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    This film is really good.

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IT’S OK TO NOT BE OK eps 12: “ROMEO and JULIET”
Every one is happy,happy happy? Buckle up because Shakespeare is here to shake things up.

Romeo and Juliet Summary

An age-old vendetta between two powerful families erupts into bloodshed. A group of masked Montagues risk further conflict by gatecrashing a Capulet party. A young lovesick Romeo Montague falls instantly in love with Juliet Capulet, who is due to marry her father’s choice, the County Paris. With the help of Juliet’s nurse, the women arrange for the couple to marry the next day, but Romeo’s attempt to halt a street fight leads to the death of Juliet’s own cousin, Tybalt, for which Romeo is banished. In a desperate attempt to be reunited with Romeo, Juliet follows the Friar’s plot and fakes her own death. The message fails to reach Romeo, and believing Juliet dead, he takes his life in her tomb. Juliet wakes to find Romeo’s corpse beside her and kills herself. The grieving family agree to end their feud.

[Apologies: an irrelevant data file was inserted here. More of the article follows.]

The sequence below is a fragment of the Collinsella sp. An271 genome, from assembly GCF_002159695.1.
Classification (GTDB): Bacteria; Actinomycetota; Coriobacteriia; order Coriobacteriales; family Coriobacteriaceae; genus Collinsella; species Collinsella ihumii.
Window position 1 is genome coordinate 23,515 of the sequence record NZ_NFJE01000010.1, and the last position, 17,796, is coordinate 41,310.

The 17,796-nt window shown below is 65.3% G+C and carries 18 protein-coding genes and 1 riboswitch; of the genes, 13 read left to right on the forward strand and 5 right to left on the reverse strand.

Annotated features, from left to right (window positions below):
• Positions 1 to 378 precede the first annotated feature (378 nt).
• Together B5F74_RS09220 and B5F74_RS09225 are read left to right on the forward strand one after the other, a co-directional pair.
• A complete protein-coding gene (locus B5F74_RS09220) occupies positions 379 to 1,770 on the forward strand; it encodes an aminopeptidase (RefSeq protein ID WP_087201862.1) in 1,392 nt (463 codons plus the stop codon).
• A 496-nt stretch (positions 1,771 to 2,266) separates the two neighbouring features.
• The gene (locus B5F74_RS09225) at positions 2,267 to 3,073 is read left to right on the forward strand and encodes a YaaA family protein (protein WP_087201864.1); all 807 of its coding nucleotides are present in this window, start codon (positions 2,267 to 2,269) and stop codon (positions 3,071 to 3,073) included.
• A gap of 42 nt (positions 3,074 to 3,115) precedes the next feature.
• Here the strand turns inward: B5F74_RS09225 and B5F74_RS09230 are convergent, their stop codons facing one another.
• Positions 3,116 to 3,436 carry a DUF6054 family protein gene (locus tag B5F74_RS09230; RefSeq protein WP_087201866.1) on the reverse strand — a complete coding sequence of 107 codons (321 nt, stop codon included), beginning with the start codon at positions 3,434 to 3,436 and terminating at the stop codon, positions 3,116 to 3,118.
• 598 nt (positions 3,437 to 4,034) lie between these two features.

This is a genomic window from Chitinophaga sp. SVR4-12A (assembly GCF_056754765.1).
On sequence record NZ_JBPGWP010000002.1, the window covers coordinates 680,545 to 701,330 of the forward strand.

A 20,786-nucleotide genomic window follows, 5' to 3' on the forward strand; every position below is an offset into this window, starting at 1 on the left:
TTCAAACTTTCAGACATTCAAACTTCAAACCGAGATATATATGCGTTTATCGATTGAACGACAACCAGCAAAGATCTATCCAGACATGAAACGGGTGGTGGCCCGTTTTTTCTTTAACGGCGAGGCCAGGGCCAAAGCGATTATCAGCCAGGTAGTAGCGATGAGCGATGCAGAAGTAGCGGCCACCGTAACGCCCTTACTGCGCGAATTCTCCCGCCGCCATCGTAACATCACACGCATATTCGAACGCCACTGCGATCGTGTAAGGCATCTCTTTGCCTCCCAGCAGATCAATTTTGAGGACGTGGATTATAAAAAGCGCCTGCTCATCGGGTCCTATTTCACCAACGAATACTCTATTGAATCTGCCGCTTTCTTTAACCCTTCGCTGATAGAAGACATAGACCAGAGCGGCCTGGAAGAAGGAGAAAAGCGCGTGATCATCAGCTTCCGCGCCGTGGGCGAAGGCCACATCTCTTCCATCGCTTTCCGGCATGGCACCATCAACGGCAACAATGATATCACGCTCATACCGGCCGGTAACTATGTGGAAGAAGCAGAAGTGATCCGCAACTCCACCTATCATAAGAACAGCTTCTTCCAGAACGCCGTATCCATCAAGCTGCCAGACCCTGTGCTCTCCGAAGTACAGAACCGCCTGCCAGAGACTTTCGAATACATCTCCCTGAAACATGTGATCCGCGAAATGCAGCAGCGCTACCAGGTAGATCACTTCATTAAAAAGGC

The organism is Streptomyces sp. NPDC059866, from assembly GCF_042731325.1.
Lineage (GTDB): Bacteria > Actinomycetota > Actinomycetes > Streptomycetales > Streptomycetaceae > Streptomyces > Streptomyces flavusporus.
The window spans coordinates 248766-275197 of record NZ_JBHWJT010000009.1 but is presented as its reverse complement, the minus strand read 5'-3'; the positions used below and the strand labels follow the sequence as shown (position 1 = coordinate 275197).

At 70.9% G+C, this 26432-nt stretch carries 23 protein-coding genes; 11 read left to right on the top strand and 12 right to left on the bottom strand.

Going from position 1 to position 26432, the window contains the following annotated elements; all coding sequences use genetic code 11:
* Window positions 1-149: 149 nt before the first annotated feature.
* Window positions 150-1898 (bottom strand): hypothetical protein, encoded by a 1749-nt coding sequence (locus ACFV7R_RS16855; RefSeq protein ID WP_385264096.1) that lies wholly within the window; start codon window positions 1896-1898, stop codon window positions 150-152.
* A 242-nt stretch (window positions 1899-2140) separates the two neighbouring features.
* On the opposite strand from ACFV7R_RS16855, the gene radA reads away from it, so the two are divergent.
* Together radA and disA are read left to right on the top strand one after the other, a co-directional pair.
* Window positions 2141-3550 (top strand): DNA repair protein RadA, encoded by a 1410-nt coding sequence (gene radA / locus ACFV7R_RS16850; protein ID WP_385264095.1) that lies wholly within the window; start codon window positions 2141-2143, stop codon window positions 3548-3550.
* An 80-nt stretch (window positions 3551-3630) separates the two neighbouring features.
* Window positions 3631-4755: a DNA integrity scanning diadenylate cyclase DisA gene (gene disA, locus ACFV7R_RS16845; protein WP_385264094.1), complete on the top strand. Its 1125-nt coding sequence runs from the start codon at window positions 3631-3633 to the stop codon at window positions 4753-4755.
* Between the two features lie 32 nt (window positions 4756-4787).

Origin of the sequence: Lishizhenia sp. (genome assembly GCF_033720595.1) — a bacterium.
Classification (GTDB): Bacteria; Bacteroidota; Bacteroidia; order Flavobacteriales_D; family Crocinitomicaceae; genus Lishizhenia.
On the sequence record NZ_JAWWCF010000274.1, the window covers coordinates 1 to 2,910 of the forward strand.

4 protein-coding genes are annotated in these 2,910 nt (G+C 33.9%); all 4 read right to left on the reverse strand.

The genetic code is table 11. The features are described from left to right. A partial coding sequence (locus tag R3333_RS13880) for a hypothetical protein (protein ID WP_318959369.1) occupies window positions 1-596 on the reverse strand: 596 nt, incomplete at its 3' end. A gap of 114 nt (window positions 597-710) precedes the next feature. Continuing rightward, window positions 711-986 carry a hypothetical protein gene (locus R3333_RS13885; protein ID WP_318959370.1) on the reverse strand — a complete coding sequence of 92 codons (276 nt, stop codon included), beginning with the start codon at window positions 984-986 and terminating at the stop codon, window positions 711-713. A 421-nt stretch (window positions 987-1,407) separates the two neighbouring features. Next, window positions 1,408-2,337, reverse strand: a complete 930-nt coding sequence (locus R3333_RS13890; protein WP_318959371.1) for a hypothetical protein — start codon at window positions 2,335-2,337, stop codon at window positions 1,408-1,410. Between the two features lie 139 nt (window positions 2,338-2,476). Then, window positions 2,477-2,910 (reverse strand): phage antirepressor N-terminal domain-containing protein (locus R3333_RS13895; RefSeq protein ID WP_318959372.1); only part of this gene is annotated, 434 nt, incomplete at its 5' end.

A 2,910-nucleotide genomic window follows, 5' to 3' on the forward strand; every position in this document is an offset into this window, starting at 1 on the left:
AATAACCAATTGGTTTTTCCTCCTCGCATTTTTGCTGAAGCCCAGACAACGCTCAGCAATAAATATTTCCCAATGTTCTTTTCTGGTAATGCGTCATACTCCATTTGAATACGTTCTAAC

https://www.shakespeare.org.uk/explore-shakespeare/shakespedia/shakespeares-plays/romeo-and-juliet/?gclid=CjwKCAjwsO_4BRBBEiwAyagRTYRByQ9OTCIsOmvDK-PWI-Rc-BWhge1wBa9OroFF58LPoMEwRgXV9hoCWMEQAvD_BwE

Character analysis: Romeo and Juliet
https://www.bl.uk/shakespeare/articles/character-analysis-romeo-and-juliet

Themes in Romeo and Juliet with Examples and Analysis
https://literarydevices.net/romeo-and-juliet-themes/

Romeo and Juliet: Analysis by Act and Scene
http://www.shakespeare-online.com/plays/romeoandjuliet/romeohudsonaction.html

Criticism and interpretation

Critical history

The earliest known critic of the play was diarist Samuel Pepys, who wrote in 1662: “it is a play of itself the worst that I ever heard in my life.”Poet John Dryden wrote 10 years later in praise of the play and its comic character Mercutio: “Shakespear show’d the best of his skill in his Mercutio, and he said himself, that he was forc’d to kill him in the third Act, to prevent being killed by him.” Criticism of the play in the 18th century was less sparse but no less divided. Publisher Nicholas Rowe was the first critic to ponder the theme of the play, which he saw as the just punishment of the two feuding families. In mid-century, writer Charles Gildon and philosopher Lord Kames argued that the play was a failure in that it did not follow the classical rules of drama: the tragedy must occur because of some character flaw, not an accident of fate. Writer and critic Samuel Johnson, however, considered it one of Shakespeare’s “most pleasing” plays.